Magpie Murders: Magpie Murders (all episodes)
November 21, 2022 7:31 AM - Season 1 (Full Season) - Subscribe

Alan Conway is the best-selling (if difficult) author of the Atticus Pünd mystery novels. But when the manuscript for his latest book is delivered to his publishers missing the last chapter, and then Conway mysteriously turns up dead, his editor Susan Ryeland must solve both mysteries.

Adapted by British mystery stalwart Anthony Horowitz (Foyle's War, Midsomer Murders) from his own best-selling novel, this six-episode limited series jumps between the mystery-in-the-novel (set in the 1950s and starring Tim McMullan as laconic detective Pünd) and the modern-day search for the missing chapter and the truth behind Conway's death (starring Lesley Manville as Ryeland), in a meta-mystery for fans of Agatha Christie and BBC mystery series.

Also starring Conleth Hill (Game of Thrones) as Conway, Alexandros Logothetis, Michael Maloney, Claire Rushbrook, and a bunch of others.

100% Fresh Rating on Rotten Tomatoes.

Streaming on PBS and Amazon.

Note: Because this is a full-season post (and all episodes are now available), spoilers are fine, including references to Horowitz's novel.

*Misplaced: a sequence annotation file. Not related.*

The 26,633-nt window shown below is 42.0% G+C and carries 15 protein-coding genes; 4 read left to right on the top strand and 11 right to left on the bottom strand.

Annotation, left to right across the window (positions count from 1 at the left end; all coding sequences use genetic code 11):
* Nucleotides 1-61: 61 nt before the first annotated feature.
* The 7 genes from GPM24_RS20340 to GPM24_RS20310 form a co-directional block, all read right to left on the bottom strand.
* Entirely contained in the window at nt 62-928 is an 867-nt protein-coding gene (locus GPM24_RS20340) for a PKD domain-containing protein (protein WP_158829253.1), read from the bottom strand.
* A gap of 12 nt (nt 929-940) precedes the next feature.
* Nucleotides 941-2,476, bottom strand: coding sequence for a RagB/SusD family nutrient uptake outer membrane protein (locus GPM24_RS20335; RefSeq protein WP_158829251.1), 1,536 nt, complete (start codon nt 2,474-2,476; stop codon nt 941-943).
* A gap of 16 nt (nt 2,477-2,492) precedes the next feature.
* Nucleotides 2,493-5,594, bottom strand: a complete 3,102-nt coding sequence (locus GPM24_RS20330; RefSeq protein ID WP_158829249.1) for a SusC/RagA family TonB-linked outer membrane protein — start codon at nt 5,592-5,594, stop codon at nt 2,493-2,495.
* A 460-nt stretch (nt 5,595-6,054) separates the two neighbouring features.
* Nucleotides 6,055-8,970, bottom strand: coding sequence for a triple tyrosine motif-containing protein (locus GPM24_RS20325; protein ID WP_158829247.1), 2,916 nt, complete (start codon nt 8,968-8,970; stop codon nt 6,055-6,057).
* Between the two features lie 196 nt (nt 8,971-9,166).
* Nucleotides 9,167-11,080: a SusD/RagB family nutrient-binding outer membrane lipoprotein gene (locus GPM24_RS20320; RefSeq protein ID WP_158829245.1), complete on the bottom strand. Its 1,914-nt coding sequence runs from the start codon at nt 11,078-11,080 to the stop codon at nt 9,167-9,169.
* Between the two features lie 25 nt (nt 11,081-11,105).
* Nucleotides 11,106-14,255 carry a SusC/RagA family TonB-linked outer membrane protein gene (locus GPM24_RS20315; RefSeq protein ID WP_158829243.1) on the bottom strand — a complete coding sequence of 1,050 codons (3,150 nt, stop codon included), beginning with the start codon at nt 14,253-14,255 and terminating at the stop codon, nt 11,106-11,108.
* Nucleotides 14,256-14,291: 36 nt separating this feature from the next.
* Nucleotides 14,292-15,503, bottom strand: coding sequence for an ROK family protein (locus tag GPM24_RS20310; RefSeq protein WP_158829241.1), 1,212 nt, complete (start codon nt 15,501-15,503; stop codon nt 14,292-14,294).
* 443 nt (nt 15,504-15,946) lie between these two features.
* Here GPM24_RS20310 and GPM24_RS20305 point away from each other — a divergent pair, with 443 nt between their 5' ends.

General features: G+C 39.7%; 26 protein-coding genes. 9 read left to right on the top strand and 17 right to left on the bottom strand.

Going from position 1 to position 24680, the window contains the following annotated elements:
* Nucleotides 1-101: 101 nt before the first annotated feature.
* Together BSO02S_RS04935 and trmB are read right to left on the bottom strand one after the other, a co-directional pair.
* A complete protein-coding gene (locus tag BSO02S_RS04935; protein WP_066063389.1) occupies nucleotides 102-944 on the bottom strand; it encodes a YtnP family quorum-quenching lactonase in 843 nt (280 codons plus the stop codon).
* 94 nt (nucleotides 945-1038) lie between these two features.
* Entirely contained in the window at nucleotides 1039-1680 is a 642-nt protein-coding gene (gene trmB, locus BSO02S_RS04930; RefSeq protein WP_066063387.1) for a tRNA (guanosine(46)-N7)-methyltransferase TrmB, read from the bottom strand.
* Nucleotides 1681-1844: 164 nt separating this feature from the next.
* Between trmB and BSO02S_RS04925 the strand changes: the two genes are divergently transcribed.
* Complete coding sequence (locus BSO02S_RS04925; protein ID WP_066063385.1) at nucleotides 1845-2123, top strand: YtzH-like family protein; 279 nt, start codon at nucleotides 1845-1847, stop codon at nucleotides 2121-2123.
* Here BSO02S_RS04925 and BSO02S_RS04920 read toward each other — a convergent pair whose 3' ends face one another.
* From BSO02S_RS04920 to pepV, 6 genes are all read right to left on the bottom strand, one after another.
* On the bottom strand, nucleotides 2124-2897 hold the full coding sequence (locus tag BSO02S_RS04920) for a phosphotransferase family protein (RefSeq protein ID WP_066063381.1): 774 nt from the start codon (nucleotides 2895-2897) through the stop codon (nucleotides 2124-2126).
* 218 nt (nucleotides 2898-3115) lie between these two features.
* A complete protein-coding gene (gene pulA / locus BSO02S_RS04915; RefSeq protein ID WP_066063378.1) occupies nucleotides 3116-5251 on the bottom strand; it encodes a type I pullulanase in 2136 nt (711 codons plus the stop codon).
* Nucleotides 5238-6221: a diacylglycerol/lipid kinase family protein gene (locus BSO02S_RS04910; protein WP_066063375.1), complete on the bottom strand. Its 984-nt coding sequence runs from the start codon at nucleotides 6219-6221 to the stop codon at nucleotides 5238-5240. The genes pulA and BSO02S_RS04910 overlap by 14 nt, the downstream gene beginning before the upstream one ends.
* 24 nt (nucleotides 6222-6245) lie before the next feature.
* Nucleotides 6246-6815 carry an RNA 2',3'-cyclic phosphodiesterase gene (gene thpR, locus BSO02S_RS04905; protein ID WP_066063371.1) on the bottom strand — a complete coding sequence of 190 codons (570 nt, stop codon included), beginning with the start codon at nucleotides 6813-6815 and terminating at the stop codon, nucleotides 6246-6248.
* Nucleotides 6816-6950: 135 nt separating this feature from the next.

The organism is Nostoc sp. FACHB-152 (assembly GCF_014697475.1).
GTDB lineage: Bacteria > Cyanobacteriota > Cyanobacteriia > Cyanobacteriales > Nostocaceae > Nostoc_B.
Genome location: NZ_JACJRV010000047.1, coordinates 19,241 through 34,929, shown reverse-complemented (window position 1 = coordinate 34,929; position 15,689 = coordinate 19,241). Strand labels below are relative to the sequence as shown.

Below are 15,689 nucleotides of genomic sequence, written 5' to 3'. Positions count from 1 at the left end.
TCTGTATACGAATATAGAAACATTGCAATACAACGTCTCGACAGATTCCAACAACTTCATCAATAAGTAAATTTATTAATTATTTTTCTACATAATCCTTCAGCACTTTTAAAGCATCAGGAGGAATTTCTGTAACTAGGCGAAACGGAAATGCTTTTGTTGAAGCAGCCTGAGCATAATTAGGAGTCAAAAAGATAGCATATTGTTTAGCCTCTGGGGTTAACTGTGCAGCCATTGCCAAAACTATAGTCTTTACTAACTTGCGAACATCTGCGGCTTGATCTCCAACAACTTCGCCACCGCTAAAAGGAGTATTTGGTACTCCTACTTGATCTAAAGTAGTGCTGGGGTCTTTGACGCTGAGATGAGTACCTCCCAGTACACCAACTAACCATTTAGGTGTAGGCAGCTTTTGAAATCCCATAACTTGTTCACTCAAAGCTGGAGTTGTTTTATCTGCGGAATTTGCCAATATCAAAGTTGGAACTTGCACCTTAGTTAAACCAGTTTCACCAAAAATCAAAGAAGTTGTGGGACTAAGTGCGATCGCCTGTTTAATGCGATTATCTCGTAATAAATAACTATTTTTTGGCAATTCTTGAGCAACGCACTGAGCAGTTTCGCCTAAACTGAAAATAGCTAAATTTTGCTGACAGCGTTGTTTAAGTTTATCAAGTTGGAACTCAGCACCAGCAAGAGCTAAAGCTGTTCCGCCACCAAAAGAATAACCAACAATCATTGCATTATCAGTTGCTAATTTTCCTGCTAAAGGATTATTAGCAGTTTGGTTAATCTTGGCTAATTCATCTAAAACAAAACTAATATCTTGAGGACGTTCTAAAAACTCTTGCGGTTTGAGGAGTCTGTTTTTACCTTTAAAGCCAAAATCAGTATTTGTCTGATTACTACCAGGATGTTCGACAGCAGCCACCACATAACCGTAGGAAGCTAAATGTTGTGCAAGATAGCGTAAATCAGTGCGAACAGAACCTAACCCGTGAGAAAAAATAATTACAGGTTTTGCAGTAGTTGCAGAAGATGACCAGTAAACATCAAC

posted by Ben Trismegistus (11 comments total) 2 users marked this as a favorite
 
Full disclosure: I loved it. Big fan of the novel, and I thought the adaptation was impeccable. Great performances, beautifully shot, and because it had been a while since I read the book, I'd forgotten the solution and got to be surprised with everyone else. Highly recommend.
posted by Ben Trismegistus at 7:32 AM on November 21


I quite enjoyed this! It felt like the actors were having fun with the dual roles.
posted by humbug at 8:45 AM on November 21 [1 favorite]


Agreed! In particular, I was impressed by the actor playing James Taylor/Fraser, who managed to make two completely different but believable characters. (In the book, Fraser is more explicitly a doofus, making the insult to Taylor more obvious.)
posted by Ben Trismegistus at 9:39 AM on November 21 [2 favorites]


I liked how the two timelines segued, Susan Ryeland in driving past Atticus Pünd in his car stopped at a junction. I loved the dreamlike scene when she followed him in her bathrobe to the solution of the book murder. Tim McMullan plays a lot of mysterious, vaguely menacing characters so this detached but benevolent role was neat.

One thing I experienced watching each episode, I was always surprised when it ended (after 45 minutes but I wasn’t watching the clock). It seemed like the show had only been on for 20 minutes or so when the screen went black. Something about the pacing, I expected another scene. Weird.
posted by TWinbrook8 at 11:48 AM on November 21 [2 favorites]


I agree with you on the timing. Each episode was 52-53 minutes, but I was always surprised when it ended. I didn't have a sense that the pacing was off - I figured that I was sufficiently into it that the time passed more quickly.

I don't recall seeing Tim McMullan in anything else, although reading his credits, I've definitely watched movies he was in, but don't remember him in particular. I quite liked his portrayal of Pünd but was occasionally distracted by his weird eyes. (My fault, not his.)